Blythe Oldfield celebration hours Saturday are moved

By LARRY C. BOWERS
Posted 11/16/17

Impact Cleveland and the Blythe Oldfield neighborhood are planning a big celebration on Saturday. But, there have been some late changes.The community's new playground has been completed, and …

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Blythe Oldfield celebration hours Saturday are moved

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Impact Cleveland and the Blythe Oldfield neighborhood are planning a big celebration on Saturday. But, there have been some late changes.

The community's new playground has been completed, and Saturday is a chance for the community's kids to try it out during the opening of the new city park.

The celebration and the opening of the park was scheduled from 3 to 6 p.m., but changes were made Wednesday afternoon.

Impact Cleveland Director Dustin Tommy said it has been decided to change the times to 11:30 a.m. to 1 p.m., due to the anticipation of bad weather moving into the area in the early afternoon.

"We want to get as much into the celebration as we can," said Tommey on Wednesday.

Activities will include food, music, games and a short program.

Tommey added that the planned program will also be scaled back somewhat, with the new times and incoming weather.

The South Cleveland neighborhood, and Impact Cleveland, are using this event, and opening of the new park, to mark continued growth and renovation in the neighborhood, including community upgrades through the Extreme Energy Makeovers Grant it received from the Tennessee Valley Authority.

Tommey emphasized Wednesday that the success of the neighborhood upgrades can be greatly credited to Impact Cleveland's partnerships with TVA, the City of Cleveland, and Cleveland Utilities. 

Representatives of these agencies have been invited to Saturday's celebration, as well as City Council members, city staff, and the general public.

"Others have also contributed to our success," Tommey added, singling out the Boys and Girls Club of the Ocoee Region (Blythe Unit), the 100 Black Men of Bradley County, the Blythe/Oldfield Community Association, and Smart Choice Credit Union.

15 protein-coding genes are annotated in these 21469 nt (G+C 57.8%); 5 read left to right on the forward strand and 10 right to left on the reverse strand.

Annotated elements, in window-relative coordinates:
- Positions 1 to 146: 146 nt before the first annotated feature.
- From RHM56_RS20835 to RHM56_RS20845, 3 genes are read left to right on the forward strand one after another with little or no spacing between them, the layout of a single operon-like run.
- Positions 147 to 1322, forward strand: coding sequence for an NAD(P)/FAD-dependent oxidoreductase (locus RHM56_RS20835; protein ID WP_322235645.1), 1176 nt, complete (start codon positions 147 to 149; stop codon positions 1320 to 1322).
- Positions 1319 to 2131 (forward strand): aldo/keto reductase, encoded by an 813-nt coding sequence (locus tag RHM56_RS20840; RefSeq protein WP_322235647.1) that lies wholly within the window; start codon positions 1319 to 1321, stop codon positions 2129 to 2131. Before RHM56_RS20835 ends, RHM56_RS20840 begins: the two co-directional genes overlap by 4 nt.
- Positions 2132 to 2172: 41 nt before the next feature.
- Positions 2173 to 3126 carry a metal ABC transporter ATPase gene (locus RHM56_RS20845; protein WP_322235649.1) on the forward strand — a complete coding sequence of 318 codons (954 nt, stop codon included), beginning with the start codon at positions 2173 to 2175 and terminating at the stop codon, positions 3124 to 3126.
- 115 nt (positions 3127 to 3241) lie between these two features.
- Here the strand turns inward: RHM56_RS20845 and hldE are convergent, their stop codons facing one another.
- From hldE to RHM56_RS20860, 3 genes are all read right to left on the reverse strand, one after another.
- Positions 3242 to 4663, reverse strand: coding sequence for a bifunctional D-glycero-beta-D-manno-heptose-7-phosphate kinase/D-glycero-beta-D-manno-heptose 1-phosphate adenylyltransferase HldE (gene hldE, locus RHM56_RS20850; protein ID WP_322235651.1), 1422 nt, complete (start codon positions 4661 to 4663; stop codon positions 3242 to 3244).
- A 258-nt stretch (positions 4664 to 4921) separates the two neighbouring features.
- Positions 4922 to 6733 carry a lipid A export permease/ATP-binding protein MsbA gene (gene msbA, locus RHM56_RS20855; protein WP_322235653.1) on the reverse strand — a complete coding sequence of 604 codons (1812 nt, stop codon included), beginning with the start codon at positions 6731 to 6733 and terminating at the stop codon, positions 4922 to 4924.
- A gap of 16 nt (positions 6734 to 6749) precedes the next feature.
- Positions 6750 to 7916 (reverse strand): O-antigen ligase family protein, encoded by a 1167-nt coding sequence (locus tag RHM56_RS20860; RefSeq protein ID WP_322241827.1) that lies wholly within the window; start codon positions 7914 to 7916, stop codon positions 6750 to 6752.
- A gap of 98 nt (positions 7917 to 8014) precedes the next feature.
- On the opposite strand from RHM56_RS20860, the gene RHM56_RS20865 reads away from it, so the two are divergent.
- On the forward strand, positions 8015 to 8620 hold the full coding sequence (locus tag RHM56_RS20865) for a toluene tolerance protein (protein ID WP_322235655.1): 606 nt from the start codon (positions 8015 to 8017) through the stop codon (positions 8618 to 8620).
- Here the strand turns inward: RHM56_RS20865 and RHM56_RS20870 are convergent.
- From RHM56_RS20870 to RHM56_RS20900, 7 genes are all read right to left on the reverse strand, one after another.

With a recent TVA grant, Impact Cleveland is utilizing $3.75 million dollars to energy retrofit homes.

With repair partners (Habitat for Humanity, Ocoee Outreach, and Southeast TN Development District) the organization is transforming more than 400 homes, and improving the quality of life for these residents.

Tommey thanked parent agency United Way of Bradley County, as well as the Cleveland Housing Authority, CLEAResult, and others.

Impact Cleveland has sponsored a number of events in the community, prior to Saturday's park opening.

Among those events, averaging 200 in attendance, were the Spring Fling, the Blythe Summer Splash, Fall Fright Fest, and partiesof the community garden.

Tommey announced recently that Impact Cleveland has received its 501(c)(3) status, and is moving out from under the umbrella of The United Way.

The Blythe/Oldfield Neighborhood Watch is on the National Neighborhood Watch Registry, has grown to over 30 members, and has nine resident block captains. The group meets at 6 p.m. on the last Monday of every month at the old Blythe Elementary School.

Impact Cleveland has also partnered with The Refuge, and Cleveland State Community College's Workforce Development Program, OneSource, to improve employment opportunities for residents in the community.

Impact Cleveland also works to assist existing business owners, and  is attempting to attract  new investment to the community.

Saturday's park opening is an opportunity to celebrate these neighborhood successes, although Tommey admit there remains a long way to go.

If you are attending Saturday's playground/park opening,  plan to go a little earlier than you originally anticipated.


Inset Text:

The South Cleveland neighborhood, and Impact Cleveland, are using this event, and opening of the new park, to mark continued growth and renovation in the neighborhood, including community upgrades through the Extreme Energy Makeovers Grant it received from the Tennessee Valley Authority.

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